Yesterday, the Fair Work Ombudsman (‘FWO’) announced that it had found a horticulture labour-hire employer guilty of multiple breaches of workplace laws, resulting in the employer needing to sign a Court-Enforced Undertaking to backpay an employee $12,933.
The Cherry Farm Breaches
The allegations centre around the payment of wages in cash, and the payments falling well below the entitlements required by the Food, Beverage and Tobacco Manufacturing Award. The employer was also found to have created false and misleading records so that it could disguise the cash payments that had been paid to that particular employee. The employer now must open their books to independent auditors to check to see whether other employees across their business have been paid correctly. The company was also required to pay $5,000 towards the Commonwealth Consolidated Revenue Fund.
Focus of FWO Directly On Horticulture Industry
The FWO has not hidden that fact that it has its sights set on the horticulture industry in Australia. This has come as a result of its “Harvest Trail Inquiry Report” which found that breaches of the Fair Work Act are widespread. They attribute one of the reasons for this is because a number of workers in the industry are migrant workers or international students on visas. In recognition of this issue, the FWO has entered into an agreement with the Department of Home Affairs to allow visa holders to ask for help from the FWO without concerns that their visa will be cancelled.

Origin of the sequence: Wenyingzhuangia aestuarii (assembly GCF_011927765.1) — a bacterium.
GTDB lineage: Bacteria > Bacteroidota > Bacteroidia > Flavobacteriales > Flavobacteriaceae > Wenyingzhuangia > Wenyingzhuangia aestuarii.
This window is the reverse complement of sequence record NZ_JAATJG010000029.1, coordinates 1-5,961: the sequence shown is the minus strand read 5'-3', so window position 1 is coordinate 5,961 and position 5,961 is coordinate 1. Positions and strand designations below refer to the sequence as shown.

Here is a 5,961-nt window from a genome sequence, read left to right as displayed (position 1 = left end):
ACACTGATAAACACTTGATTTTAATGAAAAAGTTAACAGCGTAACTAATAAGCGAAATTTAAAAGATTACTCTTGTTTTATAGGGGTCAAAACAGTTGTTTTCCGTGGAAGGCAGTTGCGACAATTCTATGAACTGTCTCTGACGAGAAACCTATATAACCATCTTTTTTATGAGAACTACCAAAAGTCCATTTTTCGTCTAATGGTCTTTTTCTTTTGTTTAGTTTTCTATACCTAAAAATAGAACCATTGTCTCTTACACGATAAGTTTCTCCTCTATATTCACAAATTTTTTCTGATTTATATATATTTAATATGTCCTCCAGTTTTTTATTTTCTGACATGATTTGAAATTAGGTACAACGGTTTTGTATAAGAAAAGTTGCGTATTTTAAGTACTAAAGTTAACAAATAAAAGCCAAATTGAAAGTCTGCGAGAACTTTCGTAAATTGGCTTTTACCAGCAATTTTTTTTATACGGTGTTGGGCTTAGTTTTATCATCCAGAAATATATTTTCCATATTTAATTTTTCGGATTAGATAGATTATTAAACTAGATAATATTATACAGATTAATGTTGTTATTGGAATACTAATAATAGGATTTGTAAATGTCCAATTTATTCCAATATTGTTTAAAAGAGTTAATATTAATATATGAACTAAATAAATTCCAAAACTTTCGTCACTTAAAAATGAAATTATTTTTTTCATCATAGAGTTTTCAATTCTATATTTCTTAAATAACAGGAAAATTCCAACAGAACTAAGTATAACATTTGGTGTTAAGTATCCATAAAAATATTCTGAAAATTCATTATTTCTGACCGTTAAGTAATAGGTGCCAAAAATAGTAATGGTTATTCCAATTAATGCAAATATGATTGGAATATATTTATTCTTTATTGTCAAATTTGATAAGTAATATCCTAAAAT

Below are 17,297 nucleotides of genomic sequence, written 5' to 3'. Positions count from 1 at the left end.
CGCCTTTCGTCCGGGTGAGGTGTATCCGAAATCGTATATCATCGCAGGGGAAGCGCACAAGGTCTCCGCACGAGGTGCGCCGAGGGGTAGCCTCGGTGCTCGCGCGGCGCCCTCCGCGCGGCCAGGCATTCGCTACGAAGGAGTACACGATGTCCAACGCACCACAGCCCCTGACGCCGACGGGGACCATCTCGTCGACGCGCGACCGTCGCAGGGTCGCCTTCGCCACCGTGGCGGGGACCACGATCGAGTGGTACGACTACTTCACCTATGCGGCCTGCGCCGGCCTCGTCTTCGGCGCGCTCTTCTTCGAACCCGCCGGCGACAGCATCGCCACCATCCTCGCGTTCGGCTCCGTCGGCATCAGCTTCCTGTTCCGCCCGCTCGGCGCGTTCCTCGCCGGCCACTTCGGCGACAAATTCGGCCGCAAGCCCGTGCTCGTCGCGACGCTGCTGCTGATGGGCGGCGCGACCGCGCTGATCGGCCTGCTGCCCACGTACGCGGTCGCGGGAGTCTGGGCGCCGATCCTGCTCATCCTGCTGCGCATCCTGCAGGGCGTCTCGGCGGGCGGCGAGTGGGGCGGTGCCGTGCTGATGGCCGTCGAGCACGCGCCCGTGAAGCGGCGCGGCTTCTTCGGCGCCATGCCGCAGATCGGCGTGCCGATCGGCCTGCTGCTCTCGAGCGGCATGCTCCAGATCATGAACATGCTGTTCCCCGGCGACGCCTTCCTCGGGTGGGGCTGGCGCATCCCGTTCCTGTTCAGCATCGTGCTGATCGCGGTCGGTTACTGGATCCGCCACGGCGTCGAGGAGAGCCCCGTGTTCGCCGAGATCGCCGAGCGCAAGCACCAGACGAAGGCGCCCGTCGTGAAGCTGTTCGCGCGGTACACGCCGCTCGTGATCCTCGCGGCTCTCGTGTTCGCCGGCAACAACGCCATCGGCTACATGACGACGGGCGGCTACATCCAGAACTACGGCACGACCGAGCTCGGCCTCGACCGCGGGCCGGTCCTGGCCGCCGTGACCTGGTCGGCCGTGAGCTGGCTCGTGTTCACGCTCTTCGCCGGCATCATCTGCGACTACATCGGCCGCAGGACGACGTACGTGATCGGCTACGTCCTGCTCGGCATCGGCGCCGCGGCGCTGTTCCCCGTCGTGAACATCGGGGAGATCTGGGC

Misuse of piece meal agreements, the passing over of responsibility from growers to labour hire arrangements, and limited awareness of workplace obligations appear to be the key concerns of the FWO.
Hallett Law specialises in employment and industrial relations law, and also has significant experience in labour-hire arrangements and the laws relating to the same. If you are an employer within the horticulture industry, and would like to know more about your workplace obligations, please do not hesitate to contact us.